Not all types of pain are created equal! Lateral hip pain with an insidious onset can be caused by several conditions of the low back or hips, such as hip osteoarthritis. Therefore, pain alone isn’t enough to make a definitive diagnosis, however, MN Spine and Sport, your trusted chiropractor in Woodbury, MN, takes their time to properly evaluate the causes and develops a customized treatment plan based on your unique condition! Dysfunction of the gluteus medius tendon should be considered in the following scenarios where the pain accompanies other situations4, such as:
- Pain into the lateral thigh and knee
- Pain with prolonged sitting or sitting in a crossed-legs position
- Pain with weight-bearing activities such as walking, climbing stairs, running, and standing
- Tenderness on the hip with palpation, especially along the greater trochanter
- Pain while laying on the affected hip, such as experienced in bed
- Weakness with other muscles of the affected leg
If you’re experiencing any of these signs or symptoms, give MN Spine and Sport, your local chiropractor in Woodbury, MN, a call and make an appointment for a thorough evaluation.
Treat Dead Butt Syndrome with a Chiropractor in Woodbury, MN
Imaging is rarely utilized for most gluteus medius tendinopathies. Ultrasound or MRI may be used to rule out another possible diagnosis if the diagnosis is unclear or if conservative treatment has failed.
Correct management of gluteus medius dysfunction is imperative. The wrong exercise or rehabilitation approach may delay or decrease optimal recovery! Our chiropractors in Woodbury, MN, will work with you to develop a rehabilitation plan that mitigates pain and discomfort while getting you back to normal life as soon as possible.
Management of this condition1,5 includes specific loading exercises and management strategies for the affected tendon(s), rehabilitation including guided exercises and movements, ergonomic changes to your work or home, or co-management with another doctor. Certain exercises may need to be modified or changed from your usual workout routine, or you may have new exercises introduced as a home exercise program. Our chiropractors in Woodbury, MN, may ask you to avoid or change other postures4,5; for example, avoid sitting with your legs crossed or adding a pillow between your knees while you sleep at night.
Some treatment options are more invasive than the conservative musculoskeletal route and may be considered if recovery is slow or progress is less than optimal. These include corticosteroid injections, platelet-rich plasma (PrP) injections, and surgery.5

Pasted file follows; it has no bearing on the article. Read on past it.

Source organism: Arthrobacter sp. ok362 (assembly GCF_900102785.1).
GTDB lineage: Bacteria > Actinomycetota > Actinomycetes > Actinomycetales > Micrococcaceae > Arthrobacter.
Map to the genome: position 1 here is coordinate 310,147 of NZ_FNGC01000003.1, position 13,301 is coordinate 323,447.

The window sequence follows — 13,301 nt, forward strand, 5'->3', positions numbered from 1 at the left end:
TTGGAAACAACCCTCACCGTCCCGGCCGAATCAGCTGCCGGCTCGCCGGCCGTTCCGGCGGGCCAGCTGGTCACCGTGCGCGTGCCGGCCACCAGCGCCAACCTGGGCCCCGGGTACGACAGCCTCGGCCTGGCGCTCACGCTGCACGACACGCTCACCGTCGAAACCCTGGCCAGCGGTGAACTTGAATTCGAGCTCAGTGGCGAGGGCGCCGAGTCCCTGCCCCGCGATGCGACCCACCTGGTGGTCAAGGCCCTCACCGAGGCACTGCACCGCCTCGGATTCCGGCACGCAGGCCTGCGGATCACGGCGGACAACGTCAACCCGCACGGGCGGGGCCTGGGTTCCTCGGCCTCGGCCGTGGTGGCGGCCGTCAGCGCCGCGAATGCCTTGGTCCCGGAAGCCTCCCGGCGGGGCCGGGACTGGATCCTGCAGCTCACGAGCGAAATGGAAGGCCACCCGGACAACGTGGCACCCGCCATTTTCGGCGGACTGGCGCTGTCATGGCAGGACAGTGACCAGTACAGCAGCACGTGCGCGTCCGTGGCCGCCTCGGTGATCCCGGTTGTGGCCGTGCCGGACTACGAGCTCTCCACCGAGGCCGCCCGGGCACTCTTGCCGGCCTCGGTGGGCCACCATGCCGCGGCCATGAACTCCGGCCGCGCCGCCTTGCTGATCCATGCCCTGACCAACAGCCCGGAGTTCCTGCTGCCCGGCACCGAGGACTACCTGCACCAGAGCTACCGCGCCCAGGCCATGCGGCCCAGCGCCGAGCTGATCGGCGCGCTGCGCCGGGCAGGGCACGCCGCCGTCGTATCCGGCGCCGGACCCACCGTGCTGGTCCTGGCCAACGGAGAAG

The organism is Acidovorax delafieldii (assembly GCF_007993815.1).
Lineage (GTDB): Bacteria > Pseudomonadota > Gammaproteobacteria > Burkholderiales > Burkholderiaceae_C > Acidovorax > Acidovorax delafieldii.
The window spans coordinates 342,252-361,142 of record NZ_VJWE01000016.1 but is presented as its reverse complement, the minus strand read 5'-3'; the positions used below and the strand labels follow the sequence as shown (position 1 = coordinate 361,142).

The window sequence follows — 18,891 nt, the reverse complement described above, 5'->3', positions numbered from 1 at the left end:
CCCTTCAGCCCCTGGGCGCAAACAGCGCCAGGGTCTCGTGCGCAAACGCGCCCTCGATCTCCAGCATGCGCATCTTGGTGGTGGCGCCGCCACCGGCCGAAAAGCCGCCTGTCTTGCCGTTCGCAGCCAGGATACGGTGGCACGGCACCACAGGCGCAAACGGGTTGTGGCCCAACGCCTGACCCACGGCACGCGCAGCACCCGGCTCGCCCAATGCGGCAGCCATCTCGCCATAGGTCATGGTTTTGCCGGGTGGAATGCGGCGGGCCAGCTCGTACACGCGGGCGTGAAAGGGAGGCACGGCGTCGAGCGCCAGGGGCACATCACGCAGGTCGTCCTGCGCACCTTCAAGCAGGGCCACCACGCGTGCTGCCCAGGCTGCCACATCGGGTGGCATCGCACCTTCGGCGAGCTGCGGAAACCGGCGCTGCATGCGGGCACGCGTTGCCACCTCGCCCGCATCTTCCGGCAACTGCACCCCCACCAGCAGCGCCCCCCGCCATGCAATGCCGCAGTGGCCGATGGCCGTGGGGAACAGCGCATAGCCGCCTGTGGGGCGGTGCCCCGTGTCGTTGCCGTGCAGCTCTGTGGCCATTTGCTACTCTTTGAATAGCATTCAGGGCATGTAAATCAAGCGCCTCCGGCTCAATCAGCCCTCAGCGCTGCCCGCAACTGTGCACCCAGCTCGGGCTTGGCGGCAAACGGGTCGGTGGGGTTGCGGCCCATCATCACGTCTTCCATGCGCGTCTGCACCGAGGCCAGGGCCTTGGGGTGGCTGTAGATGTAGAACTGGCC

Is a chiropractor in Woodbury, MN, right for your dead butt syndrome?
Absolutely. In fact, the gluteus medius is our favorite muscle here at our Woodbury chiropractic office! If you’re not sure about what step is appropriate to take, call us for an evaluation! We will determine the extent of muscle injury and if further intervention is required, especially since proper assessment and early diagnosis lead to the best outcome possible.
However, not all patients will respond to conservative musculoskeletal care. If you have gluteus medius tendinopathy and you are not getting better in the prescribed treatment, ask your healthcare provider about other options for treatment. Every case is unique, and your situation may call for further intervention. Give our Woodbury chiropractors a call today and see how MN Spine and Sport can get you back to feeling happy and healthy.
- Allison, K., Vicenzino, B., Wrigley, T.V., Grimaldi, A., Hodges, P.W., and Bennell, K.L. (2016). Hip abductor muscle weakness in individuals with gluteal tendinopathy. Medicine and Science in Sports and Exercise;48(3):346-52.
- Almekinders, L.C., Weinhold, P.S., and Maffulli, N. (2003). Compression etiology in tendinopathy. Clinics in sports medicine;22(4):703-10.
- Cook, J.L., and Purdam, C.R. (3009). Is tendon pathology a continuum? A pathology model to explain the clinical presentation of load-induced tendinopathy. British Journal of Sports Medicine;43:409-416.
- Grimaldi, A., and Fearon, A. (3015). Gluteal tendinopathy: integrating pathomechanics and clinical features in its management. Journal of Orthopaedic & Sports Physical Therapy;45(11):910-33.
5. Bennell, K., Wajswelner, H., and Vicenzino, B. (2015) Gluteal tendinopathy: a review of mechanisms, assessment, and management. Sports Medicine;45(8):1107-19.